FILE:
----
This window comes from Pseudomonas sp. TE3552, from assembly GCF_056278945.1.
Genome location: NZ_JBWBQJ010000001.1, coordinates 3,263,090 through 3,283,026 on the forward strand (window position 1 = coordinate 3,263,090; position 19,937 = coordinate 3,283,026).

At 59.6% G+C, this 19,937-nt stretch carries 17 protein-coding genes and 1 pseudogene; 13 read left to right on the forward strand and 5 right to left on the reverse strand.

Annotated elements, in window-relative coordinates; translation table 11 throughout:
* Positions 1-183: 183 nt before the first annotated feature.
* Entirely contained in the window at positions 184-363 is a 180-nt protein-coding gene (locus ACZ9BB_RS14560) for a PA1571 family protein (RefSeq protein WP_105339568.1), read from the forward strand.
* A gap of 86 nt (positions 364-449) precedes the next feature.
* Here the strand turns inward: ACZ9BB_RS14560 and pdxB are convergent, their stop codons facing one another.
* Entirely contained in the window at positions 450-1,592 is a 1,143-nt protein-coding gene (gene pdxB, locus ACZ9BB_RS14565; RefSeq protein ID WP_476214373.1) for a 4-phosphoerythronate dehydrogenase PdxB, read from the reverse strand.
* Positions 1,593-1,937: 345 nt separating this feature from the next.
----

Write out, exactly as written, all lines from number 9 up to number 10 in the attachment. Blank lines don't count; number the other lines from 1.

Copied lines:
* Entirely contained in the window at positions 450-1,592 is a 1,143-nt protein-coding gene (gene pdxB, locus ACZ9BB_RS14565; RefSeq protein ID WP_476214373.1) for a 4-phosphoerythronate dehydrogenase PdxB, read from the reverse strand.
* Positions 1,593-1,937: 345 nt separating this feature from the next.